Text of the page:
Advice from Phil
Pressure WashingWhen it comes to pressure washing your home or business, there is a right way and a wrong way to do it.
The first mistake is usually made when a person takes a pressure washer and starts blasting away damaging good paint film. When you are unaware of the proper way to use a pressure washer, you’re liable to do more damage than good. You need to be careful and not use too much pressure. Excessive pressure will not only break a good paint film, it can force water behind surfaces of the exterior of your home/building causing wet insulation, trapped moisture or worse water inside from around the windows and doors. Don’t forget, protecting your lighting and electric is also important when handling water against your house. These are some of the many things to consider and keep in mind when pressure washing.
The procedure our employee’s at Phillip Patterson Painting use is a little different: we call it "pressure rinsing". When using a pressure washer, our goal is to remove all of the air pollutants that stick to the house without causing the damage as mentioned above. Where you’ll find the worst build ups of these pollutants is where the rain does NOT hit (underside of cornices, window headers, door headers, backs of columns, porch ceilings and trim, etc.). These areas continually collect dirt and pollutants which are sometimes hard to see. If paint is applied over these dirty areas the new dried paint film will not properly bond to the previous older film causing future problems with peeling. Windows and doors are hand washed versus pressure washed to insure we don’t force water inside the building from around the weather seals.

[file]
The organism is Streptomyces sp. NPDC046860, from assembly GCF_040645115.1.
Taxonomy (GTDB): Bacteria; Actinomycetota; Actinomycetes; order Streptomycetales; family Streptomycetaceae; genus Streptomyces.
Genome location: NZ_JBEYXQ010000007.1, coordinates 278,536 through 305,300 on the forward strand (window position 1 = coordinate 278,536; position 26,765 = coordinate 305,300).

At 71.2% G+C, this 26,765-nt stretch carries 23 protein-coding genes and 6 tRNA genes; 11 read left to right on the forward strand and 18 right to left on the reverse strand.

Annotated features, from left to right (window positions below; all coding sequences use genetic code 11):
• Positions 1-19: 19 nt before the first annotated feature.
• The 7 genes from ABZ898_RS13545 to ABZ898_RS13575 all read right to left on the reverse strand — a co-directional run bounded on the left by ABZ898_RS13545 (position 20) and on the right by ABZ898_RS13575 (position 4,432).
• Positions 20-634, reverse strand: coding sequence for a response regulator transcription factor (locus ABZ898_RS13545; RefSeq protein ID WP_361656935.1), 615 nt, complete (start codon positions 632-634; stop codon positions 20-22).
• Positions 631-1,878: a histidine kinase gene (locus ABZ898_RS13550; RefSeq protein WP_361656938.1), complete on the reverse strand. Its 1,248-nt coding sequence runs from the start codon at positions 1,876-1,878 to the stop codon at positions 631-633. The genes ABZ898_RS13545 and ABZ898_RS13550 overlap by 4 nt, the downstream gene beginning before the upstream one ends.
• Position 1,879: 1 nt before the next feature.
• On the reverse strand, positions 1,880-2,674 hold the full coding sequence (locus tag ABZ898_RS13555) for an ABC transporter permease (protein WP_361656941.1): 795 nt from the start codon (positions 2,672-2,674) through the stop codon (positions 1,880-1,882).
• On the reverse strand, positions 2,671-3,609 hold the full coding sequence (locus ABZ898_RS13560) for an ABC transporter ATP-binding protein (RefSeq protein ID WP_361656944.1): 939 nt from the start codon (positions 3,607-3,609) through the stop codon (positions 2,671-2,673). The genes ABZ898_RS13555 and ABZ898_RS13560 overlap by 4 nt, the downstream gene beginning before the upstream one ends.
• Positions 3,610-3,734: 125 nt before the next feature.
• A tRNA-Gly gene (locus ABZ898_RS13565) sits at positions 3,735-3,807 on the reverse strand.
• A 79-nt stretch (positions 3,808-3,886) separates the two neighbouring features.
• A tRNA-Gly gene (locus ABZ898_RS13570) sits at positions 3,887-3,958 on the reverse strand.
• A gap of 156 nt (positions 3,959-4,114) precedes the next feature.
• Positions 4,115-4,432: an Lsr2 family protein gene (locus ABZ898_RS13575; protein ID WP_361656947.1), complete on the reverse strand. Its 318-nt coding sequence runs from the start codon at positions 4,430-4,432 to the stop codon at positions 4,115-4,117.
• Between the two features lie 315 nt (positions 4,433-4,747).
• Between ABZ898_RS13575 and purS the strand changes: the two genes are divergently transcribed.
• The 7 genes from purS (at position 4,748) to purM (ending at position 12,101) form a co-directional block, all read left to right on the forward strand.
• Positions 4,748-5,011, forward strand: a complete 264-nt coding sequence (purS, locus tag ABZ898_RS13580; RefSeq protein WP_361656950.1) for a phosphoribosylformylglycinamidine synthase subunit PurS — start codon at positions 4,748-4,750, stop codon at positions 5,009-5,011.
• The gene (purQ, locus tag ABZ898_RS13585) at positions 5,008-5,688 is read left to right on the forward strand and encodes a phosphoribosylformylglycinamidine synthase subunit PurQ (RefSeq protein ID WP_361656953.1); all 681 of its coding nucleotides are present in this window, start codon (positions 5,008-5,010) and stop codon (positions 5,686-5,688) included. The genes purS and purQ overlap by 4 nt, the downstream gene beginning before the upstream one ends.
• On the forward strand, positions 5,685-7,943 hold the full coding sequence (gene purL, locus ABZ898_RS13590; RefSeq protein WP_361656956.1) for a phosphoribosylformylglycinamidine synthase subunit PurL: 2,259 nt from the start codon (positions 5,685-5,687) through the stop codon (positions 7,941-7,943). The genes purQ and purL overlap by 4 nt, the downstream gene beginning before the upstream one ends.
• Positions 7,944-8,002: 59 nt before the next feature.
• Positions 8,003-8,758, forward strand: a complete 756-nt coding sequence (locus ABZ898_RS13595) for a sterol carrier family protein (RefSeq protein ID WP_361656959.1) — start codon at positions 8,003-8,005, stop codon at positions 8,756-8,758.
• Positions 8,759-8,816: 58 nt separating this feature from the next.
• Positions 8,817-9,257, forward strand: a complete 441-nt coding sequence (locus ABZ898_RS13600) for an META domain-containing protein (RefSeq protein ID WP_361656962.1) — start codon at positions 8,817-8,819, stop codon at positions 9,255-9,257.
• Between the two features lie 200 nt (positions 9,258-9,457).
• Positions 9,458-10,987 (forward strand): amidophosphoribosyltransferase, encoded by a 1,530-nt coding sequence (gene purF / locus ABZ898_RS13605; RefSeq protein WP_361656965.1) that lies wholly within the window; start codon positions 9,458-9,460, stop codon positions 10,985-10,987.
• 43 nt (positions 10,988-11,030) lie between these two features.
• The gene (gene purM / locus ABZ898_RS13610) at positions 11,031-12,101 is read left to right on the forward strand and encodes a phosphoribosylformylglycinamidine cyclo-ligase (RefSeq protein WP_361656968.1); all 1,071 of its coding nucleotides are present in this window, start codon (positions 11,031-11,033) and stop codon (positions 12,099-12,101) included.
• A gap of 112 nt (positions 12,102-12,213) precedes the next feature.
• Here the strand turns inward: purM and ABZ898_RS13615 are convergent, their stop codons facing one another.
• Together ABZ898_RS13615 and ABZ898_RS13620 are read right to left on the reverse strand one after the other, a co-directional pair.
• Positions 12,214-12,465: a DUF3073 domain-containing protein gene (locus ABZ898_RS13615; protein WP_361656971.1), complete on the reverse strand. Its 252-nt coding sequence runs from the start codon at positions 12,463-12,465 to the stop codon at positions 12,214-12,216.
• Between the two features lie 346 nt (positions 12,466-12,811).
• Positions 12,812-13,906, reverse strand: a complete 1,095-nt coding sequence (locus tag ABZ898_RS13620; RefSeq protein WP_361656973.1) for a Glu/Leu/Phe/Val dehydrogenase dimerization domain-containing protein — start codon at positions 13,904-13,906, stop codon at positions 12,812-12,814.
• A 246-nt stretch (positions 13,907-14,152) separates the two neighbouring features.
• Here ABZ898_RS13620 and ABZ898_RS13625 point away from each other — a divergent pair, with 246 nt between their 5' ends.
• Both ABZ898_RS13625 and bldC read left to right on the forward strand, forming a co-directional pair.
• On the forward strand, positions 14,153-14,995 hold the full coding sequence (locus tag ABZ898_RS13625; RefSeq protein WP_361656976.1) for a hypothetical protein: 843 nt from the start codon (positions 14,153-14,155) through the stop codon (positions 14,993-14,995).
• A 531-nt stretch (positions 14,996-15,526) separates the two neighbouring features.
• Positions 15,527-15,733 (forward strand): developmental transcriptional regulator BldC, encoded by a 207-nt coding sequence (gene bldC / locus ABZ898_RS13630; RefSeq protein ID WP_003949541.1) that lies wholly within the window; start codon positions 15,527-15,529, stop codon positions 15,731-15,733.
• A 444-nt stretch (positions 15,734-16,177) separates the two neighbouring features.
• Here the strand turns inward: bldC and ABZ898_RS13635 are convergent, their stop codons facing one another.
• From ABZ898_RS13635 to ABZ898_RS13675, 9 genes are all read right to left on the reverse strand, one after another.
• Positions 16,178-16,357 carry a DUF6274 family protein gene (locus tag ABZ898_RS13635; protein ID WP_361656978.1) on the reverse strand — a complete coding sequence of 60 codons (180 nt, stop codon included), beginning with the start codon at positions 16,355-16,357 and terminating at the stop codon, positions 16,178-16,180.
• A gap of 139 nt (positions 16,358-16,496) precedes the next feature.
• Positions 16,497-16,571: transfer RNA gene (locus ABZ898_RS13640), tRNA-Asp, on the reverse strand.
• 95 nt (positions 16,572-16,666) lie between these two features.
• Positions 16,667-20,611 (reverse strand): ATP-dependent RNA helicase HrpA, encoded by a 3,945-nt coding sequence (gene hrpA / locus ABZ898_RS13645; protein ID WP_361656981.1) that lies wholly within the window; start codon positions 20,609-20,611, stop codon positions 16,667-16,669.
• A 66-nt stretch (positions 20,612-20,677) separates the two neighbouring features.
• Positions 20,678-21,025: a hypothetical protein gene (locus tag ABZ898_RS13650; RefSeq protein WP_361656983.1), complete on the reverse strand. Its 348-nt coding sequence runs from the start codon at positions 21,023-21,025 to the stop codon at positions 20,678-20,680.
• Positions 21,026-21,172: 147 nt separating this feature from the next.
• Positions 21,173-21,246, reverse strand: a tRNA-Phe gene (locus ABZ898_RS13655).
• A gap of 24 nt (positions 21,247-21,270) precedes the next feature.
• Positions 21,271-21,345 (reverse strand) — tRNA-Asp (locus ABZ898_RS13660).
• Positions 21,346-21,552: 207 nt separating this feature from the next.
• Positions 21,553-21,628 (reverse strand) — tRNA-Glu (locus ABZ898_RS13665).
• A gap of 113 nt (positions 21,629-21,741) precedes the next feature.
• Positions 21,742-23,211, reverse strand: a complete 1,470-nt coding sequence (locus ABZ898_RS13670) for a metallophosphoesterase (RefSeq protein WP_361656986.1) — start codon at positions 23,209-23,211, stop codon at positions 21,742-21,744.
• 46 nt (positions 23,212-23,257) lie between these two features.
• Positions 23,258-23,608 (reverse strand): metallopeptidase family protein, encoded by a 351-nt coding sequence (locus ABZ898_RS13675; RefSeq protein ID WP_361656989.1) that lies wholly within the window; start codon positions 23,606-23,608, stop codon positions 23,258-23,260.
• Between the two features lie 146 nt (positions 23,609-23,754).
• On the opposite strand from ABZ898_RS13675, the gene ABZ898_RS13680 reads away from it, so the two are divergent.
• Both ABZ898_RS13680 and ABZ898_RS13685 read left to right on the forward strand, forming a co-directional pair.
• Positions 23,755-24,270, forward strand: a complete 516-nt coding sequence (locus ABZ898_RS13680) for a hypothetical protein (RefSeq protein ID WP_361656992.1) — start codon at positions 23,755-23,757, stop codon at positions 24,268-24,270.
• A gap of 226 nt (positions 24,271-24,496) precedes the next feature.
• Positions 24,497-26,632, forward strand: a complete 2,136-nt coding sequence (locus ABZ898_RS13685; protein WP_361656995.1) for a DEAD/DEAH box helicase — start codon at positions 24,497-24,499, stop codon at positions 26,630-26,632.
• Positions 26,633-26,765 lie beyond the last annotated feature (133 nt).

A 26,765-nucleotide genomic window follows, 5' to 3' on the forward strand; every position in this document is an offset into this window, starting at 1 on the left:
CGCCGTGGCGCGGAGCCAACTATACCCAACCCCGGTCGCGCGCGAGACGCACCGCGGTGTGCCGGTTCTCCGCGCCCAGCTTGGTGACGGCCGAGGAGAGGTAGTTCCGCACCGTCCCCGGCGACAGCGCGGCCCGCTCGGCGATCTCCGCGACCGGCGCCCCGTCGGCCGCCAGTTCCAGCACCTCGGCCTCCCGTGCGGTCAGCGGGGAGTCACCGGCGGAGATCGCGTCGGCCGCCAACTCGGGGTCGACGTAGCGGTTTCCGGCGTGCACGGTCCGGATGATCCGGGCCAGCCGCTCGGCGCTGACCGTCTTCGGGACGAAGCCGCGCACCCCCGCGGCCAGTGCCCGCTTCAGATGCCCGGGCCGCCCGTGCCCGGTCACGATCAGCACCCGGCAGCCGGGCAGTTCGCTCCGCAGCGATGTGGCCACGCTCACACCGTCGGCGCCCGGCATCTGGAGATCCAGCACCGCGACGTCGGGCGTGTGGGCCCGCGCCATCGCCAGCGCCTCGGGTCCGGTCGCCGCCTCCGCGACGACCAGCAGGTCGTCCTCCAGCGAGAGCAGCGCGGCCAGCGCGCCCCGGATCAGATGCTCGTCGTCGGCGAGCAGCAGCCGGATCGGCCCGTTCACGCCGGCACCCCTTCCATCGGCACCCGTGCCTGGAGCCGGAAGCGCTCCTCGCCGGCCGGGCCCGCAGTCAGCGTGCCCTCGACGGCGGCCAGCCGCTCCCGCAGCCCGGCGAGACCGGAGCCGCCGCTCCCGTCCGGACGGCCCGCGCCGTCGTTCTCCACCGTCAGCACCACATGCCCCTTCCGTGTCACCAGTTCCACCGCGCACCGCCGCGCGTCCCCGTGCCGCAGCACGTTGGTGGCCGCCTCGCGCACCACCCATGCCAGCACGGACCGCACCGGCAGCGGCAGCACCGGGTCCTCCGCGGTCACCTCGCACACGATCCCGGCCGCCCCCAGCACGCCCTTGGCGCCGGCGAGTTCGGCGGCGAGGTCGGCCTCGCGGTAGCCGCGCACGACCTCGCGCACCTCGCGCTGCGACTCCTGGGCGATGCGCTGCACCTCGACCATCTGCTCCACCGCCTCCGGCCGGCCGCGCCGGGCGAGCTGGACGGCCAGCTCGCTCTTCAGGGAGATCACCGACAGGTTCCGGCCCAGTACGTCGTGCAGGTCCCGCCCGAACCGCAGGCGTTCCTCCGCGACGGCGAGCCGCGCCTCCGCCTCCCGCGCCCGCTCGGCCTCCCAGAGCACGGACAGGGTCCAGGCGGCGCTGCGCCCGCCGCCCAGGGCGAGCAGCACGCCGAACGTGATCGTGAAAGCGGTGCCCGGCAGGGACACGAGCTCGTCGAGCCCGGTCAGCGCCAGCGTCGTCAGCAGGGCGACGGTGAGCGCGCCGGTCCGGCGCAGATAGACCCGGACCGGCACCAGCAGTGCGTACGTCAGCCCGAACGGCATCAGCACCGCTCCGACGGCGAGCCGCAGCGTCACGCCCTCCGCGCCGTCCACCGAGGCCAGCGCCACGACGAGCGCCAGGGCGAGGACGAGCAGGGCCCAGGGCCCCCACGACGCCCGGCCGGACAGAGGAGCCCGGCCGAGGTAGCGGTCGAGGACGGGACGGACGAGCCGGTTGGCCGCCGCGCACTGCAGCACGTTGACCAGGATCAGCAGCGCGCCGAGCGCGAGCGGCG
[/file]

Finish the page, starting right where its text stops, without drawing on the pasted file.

So, the proper procedure for pressure washing, according to Phil, is cleaning the home or business with a hard rinse, while making sure not to break good paint film. If the areas to be cleaned and painted already have loose, scaly paint it is best to hand scrape first, collect and dispose of any paint chips, and THEN pressure rinse. This is the most common and effective way to prepare the exterior surfaces of residential and commercial buildings alike for new paint.